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How Far Do The Sources State That Captain Nolan Should Be Blamed For The Disastrous Charge Of The Light Brigade At Balaclava?

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´╗┐How Far Do The Sources State That Captain Nolan Should Be Blamed For The Disastrous Charge Of The Light Brigade At Balaclava? On the 25th October the light Brigade headed by Lord Cardigan were slaughtered during a charge ordered by Lord Raglan, through Captain Nolan. The blame for this disaster was initially placed with Captain Nolan due to his role in delivering the order, which is reflected in an initial inspection of the sources. However after facts had become public regarding the charge it was shown that Nolan was only carrying out orders and not in a position to be blamed, this truth can also be found in further analysis of these sources. Source 1 is an extract from Captain Nolan?s obituary published on the 25th November 1854 by ?The Illustrated London News?. At first this source lays the blame with Captain Nolan as it states ?he had gone beyond the terms of an order?, therefore over stepping his position in the army when he had delivered the order to Lord Lucan. Although, the source also states this is only ?alleged? in the first accounts of the charge and goes on to say when facts came out Nolan?s reputation was saved. ...read more.


This is due to the meagre role he was assigned as ?merely aide de camp?. In this source blame is to put on to Lord Lucan as he was the commanding officer involved and should ?possess sufficient self-command and certain discretionary powers? that would prevent him from being, ?influenced by the eager spirit of Captain Nolan. However upon later analysis, it does not dispute Nolan may have been at fault in the charge but due to the nature of his role he should have been overruled by Lord Lucan. As this source was written by a father who was told a firsthand account by his son, who was a soldier who survived the charge, it is highly reliable as he actually participated in the event. Also, as the source was anonymously published it is unlikely to have been exaggerated for profit or self-gain. Similarly in this source as in source 1, Nolan is described to have an ?excess of enthusiasm? and eager spirit. Calling into question if he was correctly suited for the role he played, as he was only there to assist and these qualities may have hindered his abilities to follow orders instead making him more inclined to do what he believed was right for the situation. ...read more.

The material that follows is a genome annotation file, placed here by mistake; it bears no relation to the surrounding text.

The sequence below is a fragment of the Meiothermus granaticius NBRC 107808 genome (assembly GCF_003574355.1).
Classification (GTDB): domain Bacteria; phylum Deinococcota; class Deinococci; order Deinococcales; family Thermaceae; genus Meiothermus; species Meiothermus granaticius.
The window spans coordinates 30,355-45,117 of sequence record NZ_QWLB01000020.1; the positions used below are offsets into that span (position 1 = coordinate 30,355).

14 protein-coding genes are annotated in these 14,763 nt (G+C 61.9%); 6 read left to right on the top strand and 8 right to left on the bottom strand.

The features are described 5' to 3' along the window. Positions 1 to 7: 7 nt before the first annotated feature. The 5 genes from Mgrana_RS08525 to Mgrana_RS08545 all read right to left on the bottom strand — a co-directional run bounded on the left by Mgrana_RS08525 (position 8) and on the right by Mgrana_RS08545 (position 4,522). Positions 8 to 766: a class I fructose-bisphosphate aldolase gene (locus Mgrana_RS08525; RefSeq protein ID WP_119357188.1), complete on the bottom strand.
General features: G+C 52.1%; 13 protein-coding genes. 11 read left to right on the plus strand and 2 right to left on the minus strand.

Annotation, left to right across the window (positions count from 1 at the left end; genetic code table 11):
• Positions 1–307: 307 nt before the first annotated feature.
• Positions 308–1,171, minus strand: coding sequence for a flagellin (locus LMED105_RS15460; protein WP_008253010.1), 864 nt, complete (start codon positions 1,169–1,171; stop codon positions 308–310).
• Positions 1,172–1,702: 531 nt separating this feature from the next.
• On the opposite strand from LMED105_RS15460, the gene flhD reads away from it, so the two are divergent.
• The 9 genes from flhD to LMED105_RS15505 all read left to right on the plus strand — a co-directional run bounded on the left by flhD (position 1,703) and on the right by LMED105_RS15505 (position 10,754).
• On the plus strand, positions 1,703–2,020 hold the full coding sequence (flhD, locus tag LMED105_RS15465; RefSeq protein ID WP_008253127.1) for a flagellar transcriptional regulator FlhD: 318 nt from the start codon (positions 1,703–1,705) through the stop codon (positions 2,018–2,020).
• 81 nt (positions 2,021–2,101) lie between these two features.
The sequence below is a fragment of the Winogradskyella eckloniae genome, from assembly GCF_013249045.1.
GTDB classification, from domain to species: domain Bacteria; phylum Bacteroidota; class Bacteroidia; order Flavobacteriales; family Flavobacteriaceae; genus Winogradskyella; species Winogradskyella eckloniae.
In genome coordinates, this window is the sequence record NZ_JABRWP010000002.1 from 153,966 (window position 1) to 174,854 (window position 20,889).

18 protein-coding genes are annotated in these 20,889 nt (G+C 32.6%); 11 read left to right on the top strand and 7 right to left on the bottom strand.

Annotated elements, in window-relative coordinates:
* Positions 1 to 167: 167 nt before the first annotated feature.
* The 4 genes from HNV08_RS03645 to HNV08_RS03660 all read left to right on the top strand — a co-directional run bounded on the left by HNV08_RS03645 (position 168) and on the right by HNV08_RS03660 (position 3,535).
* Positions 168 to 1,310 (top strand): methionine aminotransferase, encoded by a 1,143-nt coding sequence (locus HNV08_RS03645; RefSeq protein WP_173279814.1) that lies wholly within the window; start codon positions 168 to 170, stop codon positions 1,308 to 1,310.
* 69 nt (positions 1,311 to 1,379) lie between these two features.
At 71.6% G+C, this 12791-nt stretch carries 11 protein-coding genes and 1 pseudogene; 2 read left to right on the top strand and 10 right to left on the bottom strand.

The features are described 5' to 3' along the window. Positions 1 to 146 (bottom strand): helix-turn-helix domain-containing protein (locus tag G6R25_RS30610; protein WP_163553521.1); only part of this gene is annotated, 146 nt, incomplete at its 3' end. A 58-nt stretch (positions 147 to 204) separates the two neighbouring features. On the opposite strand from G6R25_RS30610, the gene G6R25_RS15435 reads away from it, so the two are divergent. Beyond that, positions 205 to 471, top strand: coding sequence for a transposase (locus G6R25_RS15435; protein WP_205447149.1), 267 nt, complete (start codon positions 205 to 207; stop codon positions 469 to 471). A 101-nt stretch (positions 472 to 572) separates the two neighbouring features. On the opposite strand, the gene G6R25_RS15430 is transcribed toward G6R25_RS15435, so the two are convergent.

Furthermore he would have been primarily concerned with saving his reputation, and doing so by passing on the blame. This source contrasted to source 2 on the matter of blame as neither lay it on Nolan; source 2 does however blame Lord Lucan for being influenced. Source 3 disagrees with this, as it says Raglan chose Nolan to deliver the order despite being ?ill-suited? for the role. This is unexpected as both sources were written by a participant of the charge, giving both primary sources a higher level of reliability. In conclusion, after more detailed analysis of each of the sources it can be seen that neither of the 3 place any blame on to Captain Nolan, as he was not deemed to be in a ranking position to have been given power to make any orders and was only there to act as an ?aide de camp. Furthermore, even when he was at fault the commanding officers around him should have been of sufficient self- command to have over ruled his decisions leaving there to be no reason for Nolan to have taken blame for his part in the disastrous charge. ...read more.

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